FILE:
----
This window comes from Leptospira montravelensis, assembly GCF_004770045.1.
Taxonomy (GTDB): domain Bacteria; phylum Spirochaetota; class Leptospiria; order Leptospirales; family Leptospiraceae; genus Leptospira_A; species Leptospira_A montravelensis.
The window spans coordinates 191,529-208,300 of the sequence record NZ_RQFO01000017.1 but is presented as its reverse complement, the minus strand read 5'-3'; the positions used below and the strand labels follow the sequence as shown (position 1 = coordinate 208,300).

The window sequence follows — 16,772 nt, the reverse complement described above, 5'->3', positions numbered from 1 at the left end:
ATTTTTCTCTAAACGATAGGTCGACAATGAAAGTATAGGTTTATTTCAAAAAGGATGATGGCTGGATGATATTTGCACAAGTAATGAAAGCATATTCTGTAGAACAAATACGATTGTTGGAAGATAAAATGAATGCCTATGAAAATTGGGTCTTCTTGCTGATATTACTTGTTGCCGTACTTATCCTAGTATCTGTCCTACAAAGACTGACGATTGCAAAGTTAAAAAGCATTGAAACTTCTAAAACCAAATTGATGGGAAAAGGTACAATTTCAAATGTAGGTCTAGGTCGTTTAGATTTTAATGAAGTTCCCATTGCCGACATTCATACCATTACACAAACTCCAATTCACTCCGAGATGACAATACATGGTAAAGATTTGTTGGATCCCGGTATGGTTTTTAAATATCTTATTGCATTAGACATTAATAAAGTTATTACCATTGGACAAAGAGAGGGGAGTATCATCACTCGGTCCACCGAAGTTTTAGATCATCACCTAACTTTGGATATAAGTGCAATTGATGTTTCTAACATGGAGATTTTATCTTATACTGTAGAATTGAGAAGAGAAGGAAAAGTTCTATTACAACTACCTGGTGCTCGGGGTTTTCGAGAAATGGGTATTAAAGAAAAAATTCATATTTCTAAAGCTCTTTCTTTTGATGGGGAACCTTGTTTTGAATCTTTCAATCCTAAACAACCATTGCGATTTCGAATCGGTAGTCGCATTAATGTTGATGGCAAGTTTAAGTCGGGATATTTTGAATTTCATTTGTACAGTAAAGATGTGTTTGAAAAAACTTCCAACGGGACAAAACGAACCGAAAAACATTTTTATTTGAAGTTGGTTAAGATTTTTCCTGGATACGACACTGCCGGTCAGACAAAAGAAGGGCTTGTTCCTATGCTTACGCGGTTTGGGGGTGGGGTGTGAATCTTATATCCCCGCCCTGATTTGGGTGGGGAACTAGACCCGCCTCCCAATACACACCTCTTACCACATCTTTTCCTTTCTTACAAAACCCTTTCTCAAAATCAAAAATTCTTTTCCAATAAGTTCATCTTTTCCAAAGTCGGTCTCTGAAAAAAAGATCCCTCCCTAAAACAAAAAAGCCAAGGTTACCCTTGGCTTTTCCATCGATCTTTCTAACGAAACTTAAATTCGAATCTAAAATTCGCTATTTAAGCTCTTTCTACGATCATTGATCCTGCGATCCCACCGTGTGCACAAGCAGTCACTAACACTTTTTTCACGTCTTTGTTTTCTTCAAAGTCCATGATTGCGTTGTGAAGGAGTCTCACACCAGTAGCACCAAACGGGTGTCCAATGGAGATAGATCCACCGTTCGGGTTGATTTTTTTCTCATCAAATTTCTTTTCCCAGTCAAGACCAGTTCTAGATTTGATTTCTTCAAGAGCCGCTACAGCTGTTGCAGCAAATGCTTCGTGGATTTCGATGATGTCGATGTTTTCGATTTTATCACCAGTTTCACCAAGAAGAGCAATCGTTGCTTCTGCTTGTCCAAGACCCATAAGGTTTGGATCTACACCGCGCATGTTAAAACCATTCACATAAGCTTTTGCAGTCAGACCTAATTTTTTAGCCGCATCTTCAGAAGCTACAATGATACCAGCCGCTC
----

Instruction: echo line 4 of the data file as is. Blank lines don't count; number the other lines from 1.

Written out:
The window sequence follows — 16,772 nt, the reverse complement described above, 5'->3', positions numbered from 1 at the left end: